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Down with this sort of thing


Rumours have reached parliament that great hordes of rabidly ungrateful individuals intend to publicly protest against the government this weekend.

“Is this about the forests again?” demanded a bankbencher.

When journalists tentatively attempted to explain that it was not about the forests so much as about closing libraries, privatizing the NHS, privatizing all public services, pay cuts, cuts to housing benefit, cuts to Disability Living Allowance, a likely million and half public service job losses, laws against feeding the homeless and a feeling that perhaps we were not all in this together, the Tories were flabbergasted.

Initial government estimates indicated that the protest would consist of the fifteen or so hard left ultra-radicals who think everyone should be allowed to have a job.  However this turned out to be an underestimation as it emerged that several hundred thousand people intend to march. Aware that all the policies being questioned are for the good of ordinary people, the Tories fear that this militant protest movement will confuse the hard-working families their polices are specifically designed to help.

“I just don’t know what more we can do to subdue these scurrilously unpatriotic attitudes,” said an unnamed minister, looking pale at the thought. “We told them we’re all in it together during this difficult time – that means they’re meant to die quietly in the gutter for the good of the country, not march about disrupting traffic and whining! What if it prevents people from shopping and supporting our economy? This is worse than savagery. It’s treason!”

“You can be sure that when we introduce conscription and make marching on a Saturday afternoon a legal requirement for most of these scroungers that they turn around and complain about that as well!” said an incredulous senior Tory. “It’s just ungrateful! I mean, here we are, all being in it together, and these people still find something to complain about!”

By afternoon, distress had spread through the government.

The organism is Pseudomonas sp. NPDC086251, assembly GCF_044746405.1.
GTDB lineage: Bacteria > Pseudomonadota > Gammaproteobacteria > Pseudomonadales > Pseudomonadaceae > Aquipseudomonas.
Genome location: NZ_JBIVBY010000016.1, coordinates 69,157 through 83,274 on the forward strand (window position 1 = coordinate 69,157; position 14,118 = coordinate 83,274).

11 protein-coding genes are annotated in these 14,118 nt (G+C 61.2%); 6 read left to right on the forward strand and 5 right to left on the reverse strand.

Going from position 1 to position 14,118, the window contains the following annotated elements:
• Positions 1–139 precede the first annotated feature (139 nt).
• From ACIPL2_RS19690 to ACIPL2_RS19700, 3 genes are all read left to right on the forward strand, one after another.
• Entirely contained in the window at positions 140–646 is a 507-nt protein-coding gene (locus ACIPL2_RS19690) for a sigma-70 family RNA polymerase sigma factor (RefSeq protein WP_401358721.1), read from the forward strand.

“And they’re all silly jobs, the ones we’re cutting, not real jobs. They’re the sort of jobs that Labour only invented to bribe people into voting for them and to pander to the notion that women and poor people are actually employable. We’re doing the country a favour by getting rid of them. Only the right kind of ordinary people should have jobs.”

Mr Cameron, sought to calm his distraught MPs with a typically wise and pragmatic assessment of the situation.

“There is a great tradition in this country of letting people wander around the capital for a while and then ignoring them. As in many aspects of this great role in which I find myself, I will be looking to my predecessors for inspiration. Although I’m not sure I will get to accuse them of having blood on their hands unless we actually set the dogs and the horses on them. Then they might have blood on their hands, I suppose.”

“It’s their way of feeling involved in things,” he added sagely. “Of course, when the Big Society kicks in, they’ll all be involved and they won’t need to take part in marches like this one – and we’ll be able to finish banning the right to assemble.”

Mr Clegg was asked for his opinion of the upcoming protest.

“Of course this is all very fair. It’s fair that we allow people to assemble for as long as that’s still legal. And it’s also fair that we pretend to respect this march because we know it’s completely ineffectual. And because there’ll be a lot of press watching. It wouldn’t be fair to use police brutality and CS gas on a march of this size, because there’ll be cameras there.”

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